The German Colonial Pacific




Most people who have read anything about history have learned about colonialism, how several European nations invaded, took over and ran large areas of the world as colonies of various kinds until the middle of the 20th century.


Most people who have read anything about colonialism will think of Portugal, Spain, France and above all, Britain. However, there was another European nation that came late to colonialism, but managed to acquire control of a great deal of territory: Germany.


Germany did not formally exist as a nation until 1871, when the king of Prussia was proclaimed Emperor of Germany, after the German alliance defeated France in the Franco-Prussian War of 1870. The route to the German nation was managed by one of Europe’s best politicians, Otto von Bismarck.


Bismarck was not much interested in colonies, preferring to make Germany the dominant nation in Europe. However newly united Germany caught the empire disease and many citizens and politicians pushed for Germany to acquire an empire. So in 1884-85 Bismarck called for a conference to meet in Berlin. This Berlin Conference brought together many European nations, with the intend of dividing up Africa among them in an orderly way.


Germany did acquire significant African territory, partly based on previous German mercantile and missionary efforts. Germany took Togo, part of Cameroon, Namibia and what was once called Tanganyika (today’s Tanzania). The German interest in empire was not satisfied by those big chunks of Africa. The Germans wanted territory in the Pacific, justified by previous commercial and missionary activity.


In 1884, Germany declared a protectorate over part of New Guinea (Papua) and some of the adjacent islands, calling them the Bismarck archipelago. The Germans were also interested in Samoa, where German business was involved in the production of copra. They became involved in a series of civil wars in Samoa, along with the Americans, who were interested in a naval station. In a little known incident, three German warships and three American ships came perilously close to a shooting war, but a typhoon in 1889 sank all six warships. The Germans, Americans and British grudgingly cooperated with each other until a treaty in 1899 divided up the Samoan islands, splitting them between the Germans and Americans, with the British getting compensation by declaring protectorates over other islands.


The Americans and Spanish fought a war in 1898. The Americans took over the Philippines and Guam. Spain decided to exit the Pacific, and sold the remaining Spanish islands to Germany—including the Marshall, Caroline and Mariana Islands. Germany occupied them in 1900.


The Germans were envious of the British concessions in Hong Kong. Two German missionaries were murdered in China in 1898, which the Germans used as an excuse to invade China and claim their target, the bay and town called Tsingtao (the modern name is Qingdao). They took over the place in 1898, forcing the Chinese to sign a 99-year lease (called a “Concession”). They built a German-style town, a naval base and used it as a base for extending German commerce into China’s interior.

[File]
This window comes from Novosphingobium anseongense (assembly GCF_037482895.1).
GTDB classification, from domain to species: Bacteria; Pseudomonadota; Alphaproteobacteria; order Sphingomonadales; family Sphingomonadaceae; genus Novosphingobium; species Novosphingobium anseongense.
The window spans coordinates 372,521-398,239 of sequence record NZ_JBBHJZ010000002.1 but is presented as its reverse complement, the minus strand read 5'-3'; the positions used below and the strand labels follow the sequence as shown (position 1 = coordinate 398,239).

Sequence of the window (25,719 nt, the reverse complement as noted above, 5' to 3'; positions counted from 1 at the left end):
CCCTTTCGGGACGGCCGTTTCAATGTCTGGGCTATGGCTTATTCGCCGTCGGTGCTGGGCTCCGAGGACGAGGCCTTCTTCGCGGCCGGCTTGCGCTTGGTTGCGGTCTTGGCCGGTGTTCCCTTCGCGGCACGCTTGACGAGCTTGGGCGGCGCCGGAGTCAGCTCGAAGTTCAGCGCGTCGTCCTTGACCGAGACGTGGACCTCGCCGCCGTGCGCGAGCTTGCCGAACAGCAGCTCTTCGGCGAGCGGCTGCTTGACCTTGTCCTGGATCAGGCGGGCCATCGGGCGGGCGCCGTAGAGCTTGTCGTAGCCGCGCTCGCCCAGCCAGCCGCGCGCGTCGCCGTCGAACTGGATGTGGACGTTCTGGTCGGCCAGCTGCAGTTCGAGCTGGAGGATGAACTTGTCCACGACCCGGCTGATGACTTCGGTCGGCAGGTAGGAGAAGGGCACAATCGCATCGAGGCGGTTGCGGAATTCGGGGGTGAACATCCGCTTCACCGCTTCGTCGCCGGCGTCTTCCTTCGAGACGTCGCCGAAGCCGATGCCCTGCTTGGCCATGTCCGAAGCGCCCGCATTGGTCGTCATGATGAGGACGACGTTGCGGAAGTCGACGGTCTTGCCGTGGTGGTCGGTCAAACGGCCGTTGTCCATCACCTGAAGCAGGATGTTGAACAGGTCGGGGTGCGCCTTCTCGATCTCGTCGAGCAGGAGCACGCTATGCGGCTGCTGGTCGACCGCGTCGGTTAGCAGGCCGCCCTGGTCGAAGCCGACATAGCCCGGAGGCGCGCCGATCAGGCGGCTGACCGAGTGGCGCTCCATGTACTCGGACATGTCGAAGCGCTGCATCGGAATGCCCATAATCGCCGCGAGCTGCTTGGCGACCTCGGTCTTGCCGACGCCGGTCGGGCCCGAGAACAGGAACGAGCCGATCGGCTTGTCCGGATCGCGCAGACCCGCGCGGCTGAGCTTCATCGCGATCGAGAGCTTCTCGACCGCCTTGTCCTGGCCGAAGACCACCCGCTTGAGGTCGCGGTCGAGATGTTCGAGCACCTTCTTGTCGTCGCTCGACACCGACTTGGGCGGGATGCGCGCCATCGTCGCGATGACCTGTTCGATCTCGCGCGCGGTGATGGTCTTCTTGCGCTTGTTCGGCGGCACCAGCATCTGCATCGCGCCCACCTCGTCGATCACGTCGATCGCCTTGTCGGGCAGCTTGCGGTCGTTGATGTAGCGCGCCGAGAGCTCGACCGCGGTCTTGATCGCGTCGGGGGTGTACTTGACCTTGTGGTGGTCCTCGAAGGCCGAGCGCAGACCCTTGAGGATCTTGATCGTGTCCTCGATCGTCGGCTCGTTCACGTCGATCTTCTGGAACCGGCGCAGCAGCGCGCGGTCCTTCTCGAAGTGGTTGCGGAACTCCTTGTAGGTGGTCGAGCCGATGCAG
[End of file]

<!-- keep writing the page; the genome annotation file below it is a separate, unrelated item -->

In 1898-1900 there was a complex situation in China called the Boxer Rebellion. The Boxers were a Chinese group dedicated to getting rid of Western influence in China. They put the “International settlement” in Beijing under siege, and a European and Japanese (and American) intervention marched to the capital to rescue the diplomats and their staffs. The German contingent of 20,000 troops got there late, but was notably brutal. The Kaiser (the German emperor) had told his troops before they departed, to act like the Huns of old. They did. And that speech by the Kaiser was used by the British in World War 1 to label the Germans as barbaric Huns.


In 1914, the German Pacific included Papua and the Bismarck archipelago, part of Samoa, Tsingtao, and the Marshalls, Carolines and Marianas island chains. The only significant German military was at Tsingtao on China’s coast, where their Far Eastern fleet was located. In 1914 when World War 1 began, Australia, New Zealand and Japan declared war on Germany. The Japanese were by far the strongest military in most of the Pacific, and the German fleet was no match for the Japanese navy, which had annihilated a huge Russian fleet in 1905. The German fleet under Admiral von Spee set sail for Europe, won a battle with the British off the Chilean coast and met destruction by another British fleet in the icy waters of the Falkland islands.


The only significant ground fighting in Asia in World War 1 was the Japanese siege of the German Tsingtao colony. A large Japanese force, together with a small British contingent, forced Tsingtao’s surrender in November of 1914. The Japanese captured 4,700 Germans and Austrians, and interned them in Japan. Unlike the next world war, the prisoners were well treated, and more than a hundred chose to stay in Japan after the war ended.


The Australians invaded Papua in 1914 and occupied it. A force from New Zealand occupied Samoa, and the Japanese occupied the three island arcs. There was little more fighting save a few German raiders attacking Allied shipping. The Japanese Navy did most of the patrols searching out German raiders.


Some of the islands the Australians and Japanese took from Germany in 1914 became very important in World War 2, when American forces pushed through the island arcs toward Japan, and when Australian and American forces fought the Japanese in New Guinea and the Solomons.
Today, almost nothing remains of the short-lived German Pacific empire.


Except one thing. The Germans built a brewery in Tsingdao. And made a very good beer. It’s still marketed in the United States as Tsingtao beer, and is still considered one of the better beers in China.

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